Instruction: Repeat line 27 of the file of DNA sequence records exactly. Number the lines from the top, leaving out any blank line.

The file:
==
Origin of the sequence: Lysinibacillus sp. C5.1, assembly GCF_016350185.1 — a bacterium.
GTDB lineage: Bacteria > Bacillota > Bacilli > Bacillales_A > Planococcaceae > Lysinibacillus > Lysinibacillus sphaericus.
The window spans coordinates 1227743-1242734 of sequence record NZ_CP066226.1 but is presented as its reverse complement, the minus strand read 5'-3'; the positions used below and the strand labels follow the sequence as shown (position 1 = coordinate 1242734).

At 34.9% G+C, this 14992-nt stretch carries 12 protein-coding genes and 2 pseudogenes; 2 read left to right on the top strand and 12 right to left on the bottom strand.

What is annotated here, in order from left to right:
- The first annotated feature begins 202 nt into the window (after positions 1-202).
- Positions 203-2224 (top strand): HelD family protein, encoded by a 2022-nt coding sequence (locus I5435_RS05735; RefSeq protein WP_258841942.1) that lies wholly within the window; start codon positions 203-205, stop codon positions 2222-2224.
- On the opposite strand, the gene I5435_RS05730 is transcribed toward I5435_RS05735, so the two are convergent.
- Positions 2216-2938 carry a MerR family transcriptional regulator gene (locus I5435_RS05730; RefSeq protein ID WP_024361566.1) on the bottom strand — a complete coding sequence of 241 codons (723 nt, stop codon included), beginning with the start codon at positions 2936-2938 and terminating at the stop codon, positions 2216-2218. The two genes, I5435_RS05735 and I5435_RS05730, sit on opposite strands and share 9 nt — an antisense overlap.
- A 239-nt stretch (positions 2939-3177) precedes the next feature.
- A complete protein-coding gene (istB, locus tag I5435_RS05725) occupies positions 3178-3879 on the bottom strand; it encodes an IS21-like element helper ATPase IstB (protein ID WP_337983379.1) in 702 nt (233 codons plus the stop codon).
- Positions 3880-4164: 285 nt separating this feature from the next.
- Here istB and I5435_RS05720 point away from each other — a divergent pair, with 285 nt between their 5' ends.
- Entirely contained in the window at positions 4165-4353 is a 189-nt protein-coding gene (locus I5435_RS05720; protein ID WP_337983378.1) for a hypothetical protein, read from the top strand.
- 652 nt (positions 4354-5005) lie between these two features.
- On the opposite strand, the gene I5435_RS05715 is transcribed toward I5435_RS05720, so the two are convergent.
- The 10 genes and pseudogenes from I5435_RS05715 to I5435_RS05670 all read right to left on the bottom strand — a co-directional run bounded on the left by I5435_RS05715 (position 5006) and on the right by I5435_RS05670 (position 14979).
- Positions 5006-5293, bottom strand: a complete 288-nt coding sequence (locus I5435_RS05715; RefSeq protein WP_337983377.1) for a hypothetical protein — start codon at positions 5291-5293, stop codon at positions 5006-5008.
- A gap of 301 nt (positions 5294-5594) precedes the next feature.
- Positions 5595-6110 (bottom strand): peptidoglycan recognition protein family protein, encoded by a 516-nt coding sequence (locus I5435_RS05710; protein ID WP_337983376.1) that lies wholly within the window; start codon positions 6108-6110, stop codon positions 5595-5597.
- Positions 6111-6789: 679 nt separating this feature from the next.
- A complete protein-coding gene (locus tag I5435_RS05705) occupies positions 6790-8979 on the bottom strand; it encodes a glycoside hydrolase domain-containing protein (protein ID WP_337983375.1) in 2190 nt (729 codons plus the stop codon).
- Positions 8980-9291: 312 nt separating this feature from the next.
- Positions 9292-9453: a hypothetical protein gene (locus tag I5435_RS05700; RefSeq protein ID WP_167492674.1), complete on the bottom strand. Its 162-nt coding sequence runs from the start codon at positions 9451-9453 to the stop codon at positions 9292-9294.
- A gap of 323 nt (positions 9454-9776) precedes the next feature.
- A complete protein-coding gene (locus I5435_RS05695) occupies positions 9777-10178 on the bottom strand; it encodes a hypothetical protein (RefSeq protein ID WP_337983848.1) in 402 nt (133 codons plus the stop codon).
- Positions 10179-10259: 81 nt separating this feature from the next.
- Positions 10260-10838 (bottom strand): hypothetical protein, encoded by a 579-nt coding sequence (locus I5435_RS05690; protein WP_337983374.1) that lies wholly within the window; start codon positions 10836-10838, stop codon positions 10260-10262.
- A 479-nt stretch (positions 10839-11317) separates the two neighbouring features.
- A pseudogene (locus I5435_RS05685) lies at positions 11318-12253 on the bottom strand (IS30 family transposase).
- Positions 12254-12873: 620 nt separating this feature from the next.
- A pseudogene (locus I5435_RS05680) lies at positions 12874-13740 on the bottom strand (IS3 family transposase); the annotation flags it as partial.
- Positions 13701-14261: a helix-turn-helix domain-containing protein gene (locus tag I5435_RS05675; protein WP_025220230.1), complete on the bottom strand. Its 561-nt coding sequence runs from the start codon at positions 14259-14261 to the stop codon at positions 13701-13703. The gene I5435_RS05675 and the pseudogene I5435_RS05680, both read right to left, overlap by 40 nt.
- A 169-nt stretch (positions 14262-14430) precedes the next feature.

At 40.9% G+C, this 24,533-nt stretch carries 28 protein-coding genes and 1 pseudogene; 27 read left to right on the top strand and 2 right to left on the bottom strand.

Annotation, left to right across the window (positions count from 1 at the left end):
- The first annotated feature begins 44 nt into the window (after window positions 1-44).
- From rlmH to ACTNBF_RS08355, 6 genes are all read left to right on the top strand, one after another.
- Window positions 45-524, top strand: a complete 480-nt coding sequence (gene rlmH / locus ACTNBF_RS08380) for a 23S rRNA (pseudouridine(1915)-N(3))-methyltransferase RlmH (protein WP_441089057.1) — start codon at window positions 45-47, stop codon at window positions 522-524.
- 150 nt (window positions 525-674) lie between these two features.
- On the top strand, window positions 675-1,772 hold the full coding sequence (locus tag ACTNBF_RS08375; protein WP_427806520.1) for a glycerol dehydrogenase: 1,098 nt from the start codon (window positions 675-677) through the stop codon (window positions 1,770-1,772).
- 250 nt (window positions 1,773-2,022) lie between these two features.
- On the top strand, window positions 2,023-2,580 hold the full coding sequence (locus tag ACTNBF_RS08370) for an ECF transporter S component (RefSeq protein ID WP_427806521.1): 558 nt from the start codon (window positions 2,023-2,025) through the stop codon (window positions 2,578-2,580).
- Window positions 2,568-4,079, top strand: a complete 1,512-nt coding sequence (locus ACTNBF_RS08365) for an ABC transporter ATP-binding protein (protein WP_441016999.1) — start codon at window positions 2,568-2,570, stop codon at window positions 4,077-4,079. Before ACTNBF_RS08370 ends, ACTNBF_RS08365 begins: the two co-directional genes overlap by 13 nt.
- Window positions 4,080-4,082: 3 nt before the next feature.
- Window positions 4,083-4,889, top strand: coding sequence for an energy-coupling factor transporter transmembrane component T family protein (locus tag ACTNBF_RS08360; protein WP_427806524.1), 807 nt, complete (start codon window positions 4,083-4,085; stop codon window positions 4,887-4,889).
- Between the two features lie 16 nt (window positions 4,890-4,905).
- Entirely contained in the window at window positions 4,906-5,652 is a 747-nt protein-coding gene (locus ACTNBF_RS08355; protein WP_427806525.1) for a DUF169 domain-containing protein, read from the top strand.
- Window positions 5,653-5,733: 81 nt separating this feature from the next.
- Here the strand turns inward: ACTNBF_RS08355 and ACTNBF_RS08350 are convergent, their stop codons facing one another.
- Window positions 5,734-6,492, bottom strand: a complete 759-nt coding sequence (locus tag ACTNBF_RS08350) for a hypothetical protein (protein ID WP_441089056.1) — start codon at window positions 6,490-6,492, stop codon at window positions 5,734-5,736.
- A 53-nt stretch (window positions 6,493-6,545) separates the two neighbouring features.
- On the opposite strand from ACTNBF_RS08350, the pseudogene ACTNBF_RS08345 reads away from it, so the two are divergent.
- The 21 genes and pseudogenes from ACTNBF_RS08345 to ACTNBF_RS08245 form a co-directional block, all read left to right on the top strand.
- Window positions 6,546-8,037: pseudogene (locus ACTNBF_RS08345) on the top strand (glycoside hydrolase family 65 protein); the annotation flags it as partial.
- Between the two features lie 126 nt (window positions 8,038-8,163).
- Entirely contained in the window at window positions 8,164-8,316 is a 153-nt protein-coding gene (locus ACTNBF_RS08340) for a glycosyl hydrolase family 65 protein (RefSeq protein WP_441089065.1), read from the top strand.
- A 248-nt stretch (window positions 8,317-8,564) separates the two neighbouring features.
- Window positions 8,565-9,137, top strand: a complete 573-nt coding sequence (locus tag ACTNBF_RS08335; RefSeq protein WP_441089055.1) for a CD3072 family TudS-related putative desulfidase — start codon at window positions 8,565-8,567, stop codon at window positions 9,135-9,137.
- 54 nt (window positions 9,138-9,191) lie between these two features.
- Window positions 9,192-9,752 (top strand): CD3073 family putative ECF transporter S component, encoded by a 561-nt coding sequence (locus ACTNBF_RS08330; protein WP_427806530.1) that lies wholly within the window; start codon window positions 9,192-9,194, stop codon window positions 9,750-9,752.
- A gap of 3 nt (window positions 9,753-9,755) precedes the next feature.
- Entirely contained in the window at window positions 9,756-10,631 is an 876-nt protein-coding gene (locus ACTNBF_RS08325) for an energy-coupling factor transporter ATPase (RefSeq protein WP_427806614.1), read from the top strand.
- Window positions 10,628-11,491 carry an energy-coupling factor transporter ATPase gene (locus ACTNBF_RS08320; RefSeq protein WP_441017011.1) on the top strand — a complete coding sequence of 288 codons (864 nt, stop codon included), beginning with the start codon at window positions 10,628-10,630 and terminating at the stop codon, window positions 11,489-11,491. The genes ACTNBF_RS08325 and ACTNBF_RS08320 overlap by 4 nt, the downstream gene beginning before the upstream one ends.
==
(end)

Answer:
- Positions 10179-10259: 81 nt separating this feature from the next.